—Zachary Turpin, a PhD candidate at the University of Houston

Having already had the experience of publishing Manly Health, Folsom and Turpin again enlisted the help and expertise of the UI Libraries’ Digital Scholarship and Publishing Studio and Stephanie Blalock, digital humanities librarian and associate editor of the Whitman Archive. WWQR Managing Editor Stefan Schöberlein also was heavily involved in both projects.

Turpin, Schöberlein, and Blalock spent hours transcribing and re-transcribing Jack Engle, making scholarly notes as they went along, with Folsom chiming in with edits and thoughts of his own to prepare for eventual publication.

“This was a fully collaborative effort,” Turpin says.

The group already knew that it wanted to make the text of Jack Engle immediately available in WWQR, but Turpin and Folsom wanted to make sure a hard copy would be available just as quickly. That’s when UI Press was brought into the mix.

“It was the obvious choice,” Turpin said of signing on with the university’s publisher, which also sponsors the well-known Iowa Whitman Series, edited by Folsom. “The UI Press is essentially the paragon, the ultimate publisher of Whitman literature.”

Not wanting to spoil the potential for a grand unveiling of the discovery, the UI Press had to operate unconventionally in its preparations and had to work on a tight timeline to make sure the book was ready before Turpin and Folsom spoke publicly about it.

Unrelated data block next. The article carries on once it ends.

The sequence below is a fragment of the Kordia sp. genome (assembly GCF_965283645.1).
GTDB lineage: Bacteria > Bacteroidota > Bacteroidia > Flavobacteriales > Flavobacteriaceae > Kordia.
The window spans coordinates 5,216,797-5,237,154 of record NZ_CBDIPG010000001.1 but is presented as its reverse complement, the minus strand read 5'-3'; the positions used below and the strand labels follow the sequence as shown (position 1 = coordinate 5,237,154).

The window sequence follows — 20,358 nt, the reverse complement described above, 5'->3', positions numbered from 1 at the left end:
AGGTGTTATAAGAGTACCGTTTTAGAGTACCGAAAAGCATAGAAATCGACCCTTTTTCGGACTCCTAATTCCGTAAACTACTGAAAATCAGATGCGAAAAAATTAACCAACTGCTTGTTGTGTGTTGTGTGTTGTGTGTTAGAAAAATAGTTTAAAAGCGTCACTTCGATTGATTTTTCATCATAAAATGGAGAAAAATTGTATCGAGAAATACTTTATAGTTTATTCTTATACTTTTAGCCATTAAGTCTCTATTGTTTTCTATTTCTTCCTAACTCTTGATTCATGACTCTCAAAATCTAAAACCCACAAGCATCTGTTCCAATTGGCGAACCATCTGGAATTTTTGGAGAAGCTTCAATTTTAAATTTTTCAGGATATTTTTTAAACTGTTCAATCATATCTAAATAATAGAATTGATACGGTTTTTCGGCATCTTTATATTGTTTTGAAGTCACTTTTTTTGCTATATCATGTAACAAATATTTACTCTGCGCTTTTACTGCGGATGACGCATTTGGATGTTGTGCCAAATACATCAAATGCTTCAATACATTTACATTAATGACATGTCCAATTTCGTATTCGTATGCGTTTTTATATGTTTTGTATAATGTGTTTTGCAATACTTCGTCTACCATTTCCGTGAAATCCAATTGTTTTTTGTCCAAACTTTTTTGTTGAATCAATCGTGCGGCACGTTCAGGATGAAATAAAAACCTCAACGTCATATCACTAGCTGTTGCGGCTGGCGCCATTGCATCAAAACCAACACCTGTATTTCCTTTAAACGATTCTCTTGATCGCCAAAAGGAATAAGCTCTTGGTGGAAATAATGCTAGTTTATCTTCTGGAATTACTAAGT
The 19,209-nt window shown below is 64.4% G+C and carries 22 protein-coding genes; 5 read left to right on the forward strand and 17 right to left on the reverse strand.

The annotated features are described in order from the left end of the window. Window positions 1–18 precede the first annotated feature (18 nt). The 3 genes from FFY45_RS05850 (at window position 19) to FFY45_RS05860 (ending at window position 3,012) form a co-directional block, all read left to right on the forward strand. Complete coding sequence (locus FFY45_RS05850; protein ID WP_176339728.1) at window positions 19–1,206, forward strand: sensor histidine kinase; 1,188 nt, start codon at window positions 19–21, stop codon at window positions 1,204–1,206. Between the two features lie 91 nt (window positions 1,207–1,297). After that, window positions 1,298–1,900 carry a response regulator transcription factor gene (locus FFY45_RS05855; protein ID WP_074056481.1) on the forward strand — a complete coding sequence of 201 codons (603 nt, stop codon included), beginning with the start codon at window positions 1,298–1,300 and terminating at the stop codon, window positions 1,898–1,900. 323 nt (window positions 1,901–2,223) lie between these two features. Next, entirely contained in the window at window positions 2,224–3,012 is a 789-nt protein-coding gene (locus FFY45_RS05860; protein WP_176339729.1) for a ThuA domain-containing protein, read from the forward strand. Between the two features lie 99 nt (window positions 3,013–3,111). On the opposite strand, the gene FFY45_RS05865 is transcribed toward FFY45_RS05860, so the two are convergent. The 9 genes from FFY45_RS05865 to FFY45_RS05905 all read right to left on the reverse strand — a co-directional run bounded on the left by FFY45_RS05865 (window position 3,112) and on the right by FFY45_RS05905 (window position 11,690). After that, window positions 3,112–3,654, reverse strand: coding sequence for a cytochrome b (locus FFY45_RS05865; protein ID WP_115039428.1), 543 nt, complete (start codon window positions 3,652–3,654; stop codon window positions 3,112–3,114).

UI Press Director James McCoy and his staff were up to the challenge, however, going to great lengths to have a finished product ready before the publishing world could know about it.

“Usually we have nine months,” McCoy says of the lead time required to complete a book, from copy editing to cover art to marketing and sales. “We only had about five.”

Life and Adventures of Jack Engle was released in full in WWQR and published by UI Press on Feb. 20.

The extra work was worth it for McCoy and his team; he considers publishing this novella one of the biggest highlights of his time at UI Press.

“A lot of literary finds are pale, but this isn’t,” McCoy says of Jack Engle. “It’s poetic, well written, very reminiscent of Dickens. In terms of what Whitman went on to do later, you can see him verge into a new direction.”

While Jack Engle provides game-changing information for Whitman studies, this discovery also is another victory for the digital humanities and perhaps a sign of things to come.

“I think the possibilities that have been provided by the availability of digital periodicals makes discoveries like this even more likely,” says Blalock.

“Things like finding a name in a notebook, looking for that in a newspaper database and then, if they find something, acquiring images of the text from another repository...that sort of sequence, that connecting of the dots of the various collections is going to become something that is increasingly important in research methodology.”

Turpin hopes that his two Whitman discoveries inspire others to keep digging for more.

“I would tell people that this is something that anyone can and should do, starting right this very second,” says Turpin, noting the Whitman Archive is a good place to start. “There are huge open-access digital archives online. My methodology is to just play. The more you play, the better.”